Skinny Mobile’s attempt to draw attention to the supposedly profligate ways of Vodafone has backfired slightly after it was forced to modify its campaign and remove pointed references to Vodafone’s sponsorship of the Warriors.
Spark-owned Skinny’s ‘we only do mobile’ campaign talked up its no frills, low price offer and, to drum that home, it took aim at Vodafone’s sponsorship of the Warriors in the TV ad and in outdoor executions (‘we’d rather support our customers than rugby league teams. Great mobile prices. It’s that simple.’) According to the NBR, Vodafone complained because it was seen as an attack on the Warriors and their supporters. Consumer director Matt Williams also said Vodafone offered more value than Skinny and that its prepay prices weren’t influenced by sponsorship deals.
Vodafone and Spark/Telecom have had their fair share of legal stoushes in the past, and Skinny brand manager Charlotte White said in a statement: “We agreed with Vodafone to make some minor changes to our current advertising. Our current campaign is about emphasising that Skinny is a no frills prepay brand that has great prices, and the changes we’re making don’t detract from that. We’re aiming to have the advertisement that references rugby league switched out by the end of the week, in line with the switch out of current creative to align with Spark.”
In the re-record White says it also made “a small wording edit” to further clarify that it was owned by Spark.
Original story July 22:
The home brand of telcos? Skinny aims to tell its story with new campaign
Telecom-owned Skinny has put its recent (and widely panned) all-singing all dancing ad behind it and launched a new campaign that aims to show Kiwis that it is basically a home brand telco, the cheap, no-frills version of Telecom. And it gives Vodafone a bit of a ribbing while it’s at it.
Created by members of its new consortium, DNA and The Collective, with animation by Yukfoo, it’s a fairly factual spot and lays out the reasons why Skinny is cheaper than its competitors, something that it hasn’t really done too effectively since launching in 2012 (at first it targeted youth and focused on events and social media marketing, but now it has moved back in the direction of value and is using more traditional channels).
The ad covers the fact Skinny doesn’t have any stores so doesn’t need to pay rent, that it only does mobile, and that since prepay is its only offering customers can’t get locked into a contract “so they have to keep you happy”. It also reminds Kiwis that it’s cheaper because it doesn’t sponsor rugby league teams, which is an obvious dig at Vodafone. And it also points out that it uses Telecom’s infrastructure.
“Our new brand campaign reflects our simple, direct approach. We opted for simple line drawings and animation to reinforce our brand positioning and combo messages,” says general manager of Skinny Mobile Ross Parker, the third leader in about as many years.
The campaign includes TV, OOH, digital, PR and radio, as well as Skinny’s new website.
Skinny claims New Zealand’s lowest price prepay combo at $16. And in recent months it has added a new $30 Combo which has 1GB of data plus texts and calls, as well as a $40 Combo, which it claims is New Zealand’s first unlimited calling prepay combo to New Zealand and Australia.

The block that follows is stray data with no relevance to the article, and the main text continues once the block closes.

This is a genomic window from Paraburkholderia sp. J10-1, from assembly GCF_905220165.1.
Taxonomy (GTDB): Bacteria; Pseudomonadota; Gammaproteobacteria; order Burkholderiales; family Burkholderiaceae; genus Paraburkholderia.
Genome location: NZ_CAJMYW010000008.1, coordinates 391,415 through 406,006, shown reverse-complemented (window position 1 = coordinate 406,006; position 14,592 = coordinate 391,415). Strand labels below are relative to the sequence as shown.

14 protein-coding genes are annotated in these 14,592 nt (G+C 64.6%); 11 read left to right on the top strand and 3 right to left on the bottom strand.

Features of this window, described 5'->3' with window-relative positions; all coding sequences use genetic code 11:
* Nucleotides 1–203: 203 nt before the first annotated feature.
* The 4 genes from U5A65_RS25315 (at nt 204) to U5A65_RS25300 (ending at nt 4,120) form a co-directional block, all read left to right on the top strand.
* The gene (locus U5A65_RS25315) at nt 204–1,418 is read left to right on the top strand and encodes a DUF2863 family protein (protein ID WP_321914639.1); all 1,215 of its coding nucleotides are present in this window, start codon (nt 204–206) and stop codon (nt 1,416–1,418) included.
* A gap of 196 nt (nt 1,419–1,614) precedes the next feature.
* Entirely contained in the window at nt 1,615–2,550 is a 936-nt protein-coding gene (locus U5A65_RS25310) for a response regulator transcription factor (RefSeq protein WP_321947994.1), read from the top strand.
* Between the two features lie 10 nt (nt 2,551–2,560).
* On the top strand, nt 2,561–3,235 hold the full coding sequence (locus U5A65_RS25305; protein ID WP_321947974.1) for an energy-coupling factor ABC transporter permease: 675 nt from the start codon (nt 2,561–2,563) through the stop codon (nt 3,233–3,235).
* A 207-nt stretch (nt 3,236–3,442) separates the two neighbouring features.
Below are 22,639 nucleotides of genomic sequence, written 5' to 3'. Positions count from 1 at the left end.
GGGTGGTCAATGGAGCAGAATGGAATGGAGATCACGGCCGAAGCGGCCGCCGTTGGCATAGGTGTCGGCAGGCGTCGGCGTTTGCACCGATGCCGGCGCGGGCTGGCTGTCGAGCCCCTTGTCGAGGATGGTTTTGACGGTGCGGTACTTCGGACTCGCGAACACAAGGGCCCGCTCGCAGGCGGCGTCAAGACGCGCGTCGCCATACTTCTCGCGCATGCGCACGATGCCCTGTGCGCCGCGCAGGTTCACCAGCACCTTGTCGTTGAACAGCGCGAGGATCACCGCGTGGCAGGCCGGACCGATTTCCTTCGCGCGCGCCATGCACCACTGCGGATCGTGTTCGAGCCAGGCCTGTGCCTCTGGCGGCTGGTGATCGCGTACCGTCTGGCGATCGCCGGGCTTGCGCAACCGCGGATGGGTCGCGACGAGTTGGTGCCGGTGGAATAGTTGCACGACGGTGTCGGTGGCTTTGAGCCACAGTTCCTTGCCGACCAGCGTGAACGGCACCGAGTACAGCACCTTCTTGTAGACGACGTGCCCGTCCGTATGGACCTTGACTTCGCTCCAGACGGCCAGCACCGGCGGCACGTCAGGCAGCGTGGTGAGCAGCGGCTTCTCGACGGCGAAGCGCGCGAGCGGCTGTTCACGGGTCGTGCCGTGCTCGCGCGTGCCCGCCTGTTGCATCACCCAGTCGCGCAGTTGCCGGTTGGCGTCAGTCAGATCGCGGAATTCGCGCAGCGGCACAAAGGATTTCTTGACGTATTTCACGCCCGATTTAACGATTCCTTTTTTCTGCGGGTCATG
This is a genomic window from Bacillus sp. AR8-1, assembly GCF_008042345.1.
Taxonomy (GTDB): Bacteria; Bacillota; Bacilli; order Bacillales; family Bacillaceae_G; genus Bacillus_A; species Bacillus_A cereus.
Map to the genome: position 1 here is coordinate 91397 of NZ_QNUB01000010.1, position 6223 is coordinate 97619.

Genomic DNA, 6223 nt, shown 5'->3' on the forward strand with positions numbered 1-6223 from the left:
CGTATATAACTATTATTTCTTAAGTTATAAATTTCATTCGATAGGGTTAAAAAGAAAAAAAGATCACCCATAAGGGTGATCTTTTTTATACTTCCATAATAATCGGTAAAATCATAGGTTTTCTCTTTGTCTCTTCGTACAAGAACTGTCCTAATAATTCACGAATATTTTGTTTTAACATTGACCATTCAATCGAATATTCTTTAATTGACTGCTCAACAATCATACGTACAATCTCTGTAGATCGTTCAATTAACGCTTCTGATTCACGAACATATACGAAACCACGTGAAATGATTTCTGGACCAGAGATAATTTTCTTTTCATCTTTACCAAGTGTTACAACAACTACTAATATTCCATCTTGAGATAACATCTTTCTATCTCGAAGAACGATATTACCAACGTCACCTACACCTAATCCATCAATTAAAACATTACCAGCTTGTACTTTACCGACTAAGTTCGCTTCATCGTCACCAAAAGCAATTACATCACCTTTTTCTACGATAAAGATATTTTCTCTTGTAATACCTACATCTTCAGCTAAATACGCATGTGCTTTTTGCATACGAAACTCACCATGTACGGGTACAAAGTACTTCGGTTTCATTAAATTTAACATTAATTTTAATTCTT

Charlotte White, brand manager at Skinny Mobile, says Skinny is moving with a market which is seeing the cost of mobile falling, and it’s offering ever-cheaper prices to consumers “just as our competitors should be doing too.”
In a press release about the campaign, Skinny illustrates this with the 2013 Annual Telecoms Monitoring Report released earlier this year. The report says that while a decade ago New Zealanders were paying some of the highest mobile phone charges in the world (for medium-level mobile users, New Zealand was the fourth most expensive country in the OECD), the current price in New Zealand for a plan with average calling and data use is 40 percent below the OECD average. “Prices for all usage plans have dropped significantly, between 25 percent and 70 percent, over the last three years but prices for plans with high call volumes have stayed persistently above average which is potentially a result of high volume users being less price sensitive,” says telecommunications commissioner Dr Stephen Gale of the report.
Skinny has enthusiastically sponsored events in the past when it was courting younger customers, with Rhythm and Vines, O-Week and the Wellington Sevens on its list. It was also a major sponsor of Big Boys Toys last year.
“We haven’t locked ourselves in to any sponsorship this financial year, July to July,” says White. “If we did, it would be only a sales site.”
Skinny does not release customer numbers or revenue figures as it says the info is shareholder sensitive. The closest it got was in a release about Telecom’s recent deal with JB Hi-Fi, where it said Skinny “continues to gain momentum in the prepay market after its rebrand in July last year”. But for Telecom Skinny is more than just a revenue generator. One of its main roles is to take some heat out of competitors’ offers, particularly 2degrees, which has taken a big chunk of the prepay market, and dropping the price for a relatively small part of the business like Skinny doesn’t cost Telecom anywhere near as much as it would if its much larger parent company had to drop its prices.